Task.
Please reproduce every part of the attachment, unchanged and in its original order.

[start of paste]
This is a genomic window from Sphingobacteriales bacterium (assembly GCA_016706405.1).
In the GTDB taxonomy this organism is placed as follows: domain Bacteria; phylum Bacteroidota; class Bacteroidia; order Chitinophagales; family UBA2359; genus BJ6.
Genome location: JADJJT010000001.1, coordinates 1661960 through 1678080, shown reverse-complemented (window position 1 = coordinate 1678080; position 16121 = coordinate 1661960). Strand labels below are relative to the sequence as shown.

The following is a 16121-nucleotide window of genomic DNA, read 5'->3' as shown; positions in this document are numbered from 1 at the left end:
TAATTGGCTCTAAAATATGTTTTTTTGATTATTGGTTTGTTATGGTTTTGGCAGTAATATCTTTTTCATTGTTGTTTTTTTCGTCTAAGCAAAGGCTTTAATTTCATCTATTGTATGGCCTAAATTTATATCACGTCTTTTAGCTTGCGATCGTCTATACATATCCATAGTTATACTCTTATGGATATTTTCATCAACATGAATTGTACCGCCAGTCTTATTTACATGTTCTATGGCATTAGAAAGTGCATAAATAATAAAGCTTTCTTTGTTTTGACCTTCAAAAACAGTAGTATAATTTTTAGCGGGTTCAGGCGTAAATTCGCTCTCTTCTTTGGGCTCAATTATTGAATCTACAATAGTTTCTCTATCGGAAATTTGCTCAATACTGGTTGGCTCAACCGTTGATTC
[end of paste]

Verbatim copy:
This is a genomic window from Sphingobacteriales bacterium (assembly GCA_016706405.1).
In the GTDB taxonomy this organism is placed as follows: domain Bacteria; phylum Bacteroidota; class Bacteroidia; order Chitinophagales; family UBA2359; genus BJ6.
Genome location: JADJJT010000001.1, coordinates 1661960 through 1678080, shown reverse-complemented (window position 1 = coordinate 1678080; position 16121 = coordinate 1661960). Strand labels below are relative to the sequence as shown.

The following is a 16121-nucleotide window of genomic DNA, read 5'->3' as shown; positions in this document are numbered from 1 at the left end:
TAATTGGCTCTAAAATATGTTTTTTTGATTATTGGTTTGTTATGGTTTTGGCAGTAATATCTTTTTCATTGTTGTTTTTTTCGTCTAAGCAAAGGCTTTAATTTCATCTATTGTATGGCCTAAATTTATATCACGTCTTTTAGCTTGCGATCGTCTATACATATCCATAGTTATACTCTTATGGATATTTTCATCAACATGAATTGTACCGCCAGTCTTATTTACATGTTCTATGGCATTAGAAAGTGCATAAATAATAAAGCTTTCTTTGTTTTGACCTTCAAAAACAGTAGTATAATTTTTAGCGGGTTCAGGCGTAAATTCGCTCTCTTCTTTGGGCTCAATTATTGAATCTACAATAGTTTCTCTATCGGAAATTTGCTCAATACTGGTTGGCTCAACCGTTGATTC